Sanne H. Knudsen, Adversarial Science, 100 Iowa L. Rev. 1503 (2015), https://digitalcommons.law.uw.edu/faculty-articles/14
Iowa Law Review
environmental disasters, junk science, litigation science, natural resources damages
Adversarial science—sometimes referred to as "litigation science" or "junk science"—has a bad name. It is often associated with the tobacco industry's relentless use of science to manufacture uncertainty and avoid liability. This Article challenges the traditional conception that adversarial science should be castigated simply because it was developed for litigation. Rather, this Article urges that adversarial science is an important informational asset that should, and indeed must, be embraced.
In the ecological context, adversarial science is vital to understanding the ecological effects of long-term toxic exposure. Government trustees and corporate defendants fund intensive scientific research following major ecological disasters like oil spills as part of a process known as natural resource damage assessment ("NRDA"). During this process, lawyers engage scientists to advance advocacy positions, either to support or to defeat claims for natural resource damages. The NRDA process presents an unparalleled opportunity to intensively study the effects of toxic exposure to ecosystems at the very moment those impacts are unfolding. At the same time, the science that emerges is adversarial; it suffers from the same conflicts of interests and perceptions of bias as other result-oriented science.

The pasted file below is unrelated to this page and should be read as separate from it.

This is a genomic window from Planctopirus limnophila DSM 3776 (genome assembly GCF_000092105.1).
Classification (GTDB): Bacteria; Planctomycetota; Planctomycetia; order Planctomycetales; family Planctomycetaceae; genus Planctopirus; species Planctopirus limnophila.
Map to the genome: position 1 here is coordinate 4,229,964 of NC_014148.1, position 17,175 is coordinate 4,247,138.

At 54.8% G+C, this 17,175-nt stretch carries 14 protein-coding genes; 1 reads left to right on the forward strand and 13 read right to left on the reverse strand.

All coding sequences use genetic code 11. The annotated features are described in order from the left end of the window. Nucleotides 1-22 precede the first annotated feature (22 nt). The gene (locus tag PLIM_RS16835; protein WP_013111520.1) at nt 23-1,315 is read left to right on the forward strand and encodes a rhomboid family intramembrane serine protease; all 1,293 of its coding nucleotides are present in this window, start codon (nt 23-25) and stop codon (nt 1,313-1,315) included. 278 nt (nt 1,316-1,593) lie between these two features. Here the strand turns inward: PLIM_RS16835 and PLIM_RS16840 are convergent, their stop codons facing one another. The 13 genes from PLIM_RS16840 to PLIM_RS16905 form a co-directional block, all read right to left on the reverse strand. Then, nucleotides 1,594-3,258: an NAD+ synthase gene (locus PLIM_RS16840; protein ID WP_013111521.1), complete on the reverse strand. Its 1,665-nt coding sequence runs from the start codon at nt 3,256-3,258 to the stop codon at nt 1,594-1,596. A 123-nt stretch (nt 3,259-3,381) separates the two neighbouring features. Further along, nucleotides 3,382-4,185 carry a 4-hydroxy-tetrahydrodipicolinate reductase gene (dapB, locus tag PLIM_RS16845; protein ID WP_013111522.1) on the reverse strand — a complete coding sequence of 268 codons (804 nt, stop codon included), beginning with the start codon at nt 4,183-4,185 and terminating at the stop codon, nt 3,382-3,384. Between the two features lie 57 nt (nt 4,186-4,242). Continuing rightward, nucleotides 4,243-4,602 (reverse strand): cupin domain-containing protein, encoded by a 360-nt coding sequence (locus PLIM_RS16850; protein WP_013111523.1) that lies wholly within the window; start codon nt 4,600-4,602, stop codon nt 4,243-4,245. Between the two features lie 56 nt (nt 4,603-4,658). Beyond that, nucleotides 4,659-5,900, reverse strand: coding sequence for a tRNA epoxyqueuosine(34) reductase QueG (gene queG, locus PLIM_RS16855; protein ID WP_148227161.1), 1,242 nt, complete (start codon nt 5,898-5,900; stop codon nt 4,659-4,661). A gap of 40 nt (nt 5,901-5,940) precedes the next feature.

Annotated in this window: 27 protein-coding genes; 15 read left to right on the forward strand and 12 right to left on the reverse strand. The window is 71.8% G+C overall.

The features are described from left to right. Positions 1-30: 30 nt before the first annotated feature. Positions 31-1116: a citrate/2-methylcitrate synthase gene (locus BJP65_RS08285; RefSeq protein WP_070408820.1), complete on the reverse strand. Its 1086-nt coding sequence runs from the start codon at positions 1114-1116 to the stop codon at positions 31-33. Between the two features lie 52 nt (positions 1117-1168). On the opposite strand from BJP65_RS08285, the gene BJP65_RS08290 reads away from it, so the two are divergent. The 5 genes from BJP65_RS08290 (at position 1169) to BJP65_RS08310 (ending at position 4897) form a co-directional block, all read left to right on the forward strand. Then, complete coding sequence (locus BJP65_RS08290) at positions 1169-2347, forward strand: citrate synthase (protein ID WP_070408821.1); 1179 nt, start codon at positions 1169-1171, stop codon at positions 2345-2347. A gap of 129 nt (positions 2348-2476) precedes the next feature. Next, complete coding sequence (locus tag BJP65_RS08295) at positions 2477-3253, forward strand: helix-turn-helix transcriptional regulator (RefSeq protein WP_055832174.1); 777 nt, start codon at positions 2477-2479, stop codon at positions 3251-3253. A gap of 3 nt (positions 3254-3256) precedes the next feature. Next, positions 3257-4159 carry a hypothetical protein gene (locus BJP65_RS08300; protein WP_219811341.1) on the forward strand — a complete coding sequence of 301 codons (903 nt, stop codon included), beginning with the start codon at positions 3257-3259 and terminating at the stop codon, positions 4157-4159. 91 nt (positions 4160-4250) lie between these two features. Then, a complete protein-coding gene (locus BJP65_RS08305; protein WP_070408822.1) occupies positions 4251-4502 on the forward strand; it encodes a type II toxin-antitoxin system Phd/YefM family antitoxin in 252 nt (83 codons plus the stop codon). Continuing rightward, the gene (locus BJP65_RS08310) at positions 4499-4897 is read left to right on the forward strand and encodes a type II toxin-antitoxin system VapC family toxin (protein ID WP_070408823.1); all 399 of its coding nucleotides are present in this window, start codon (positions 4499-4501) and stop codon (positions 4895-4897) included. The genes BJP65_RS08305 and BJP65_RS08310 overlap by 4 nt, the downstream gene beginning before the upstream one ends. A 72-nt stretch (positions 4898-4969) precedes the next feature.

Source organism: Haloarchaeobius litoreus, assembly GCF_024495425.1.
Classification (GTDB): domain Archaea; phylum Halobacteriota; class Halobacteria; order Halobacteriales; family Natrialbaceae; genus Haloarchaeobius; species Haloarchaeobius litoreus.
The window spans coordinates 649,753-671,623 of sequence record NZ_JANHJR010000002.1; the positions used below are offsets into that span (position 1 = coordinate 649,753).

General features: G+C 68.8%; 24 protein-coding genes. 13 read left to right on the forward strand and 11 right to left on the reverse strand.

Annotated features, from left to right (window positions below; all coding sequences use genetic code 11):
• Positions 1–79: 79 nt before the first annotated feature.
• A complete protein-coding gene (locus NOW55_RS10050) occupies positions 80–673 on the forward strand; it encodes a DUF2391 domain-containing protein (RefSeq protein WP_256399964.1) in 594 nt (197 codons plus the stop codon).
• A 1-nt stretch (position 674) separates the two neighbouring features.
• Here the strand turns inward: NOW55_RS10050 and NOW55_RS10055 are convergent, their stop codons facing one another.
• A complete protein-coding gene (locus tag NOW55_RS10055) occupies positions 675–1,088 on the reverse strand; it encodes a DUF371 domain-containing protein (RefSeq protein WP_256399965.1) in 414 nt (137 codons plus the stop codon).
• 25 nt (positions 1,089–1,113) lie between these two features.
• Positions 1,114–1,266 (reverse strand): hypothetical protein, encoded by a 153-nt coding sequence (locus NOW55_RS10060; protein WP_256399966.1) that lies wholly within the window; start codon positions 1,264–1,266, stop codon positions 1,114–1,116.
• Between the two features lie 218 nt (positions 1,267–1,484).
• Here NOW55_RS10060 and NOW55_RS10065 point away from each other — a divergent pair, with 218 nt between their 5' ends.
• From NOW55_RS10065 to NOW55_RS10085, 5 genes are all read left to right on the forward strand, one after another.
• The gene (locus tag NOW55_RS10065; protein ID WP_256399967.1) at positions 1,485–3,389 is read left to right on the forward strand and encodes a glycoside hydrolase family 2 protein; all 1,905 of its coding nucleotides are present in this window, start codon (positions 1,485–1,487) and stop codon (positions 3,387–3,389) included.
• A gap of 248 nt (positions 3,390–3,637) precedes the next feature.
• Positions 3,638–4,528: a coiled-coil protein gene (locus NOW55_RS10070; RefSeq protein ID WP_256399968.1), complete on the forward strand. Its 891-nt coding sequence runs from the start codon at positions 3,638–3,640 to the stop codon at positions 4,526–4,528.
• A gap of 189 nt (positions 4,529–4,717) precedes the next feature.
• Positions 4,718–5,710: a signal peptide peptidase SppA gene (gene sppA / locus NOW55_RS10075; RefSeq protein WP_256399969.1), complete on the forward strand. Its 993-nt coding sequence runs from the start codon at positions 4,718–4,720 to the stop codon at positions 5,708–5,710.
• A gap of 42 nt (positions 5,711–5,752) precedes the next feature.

While scientists and legal scholars have written extensively about the conflicts of interest embedded in other forms of policy-relevant science, surprisingly little scholarly attention has been given to the influence of litigation on NRDA science or the implications of that influence on the broader scientific understanding of ecological harms. This Article casts a bright light on adversarial science, using the scientific literature to expose the influence of litigation on NRDA science. More importantly, this Article—while acknowledging the risks of adversarial science—urges policymakers to embrace it. Ultimately, this Article offers solutions that both release adversarial science from traditional clouds of suspicion and allow adversarial science to inform public policy on the long-term harm from toxic exposure.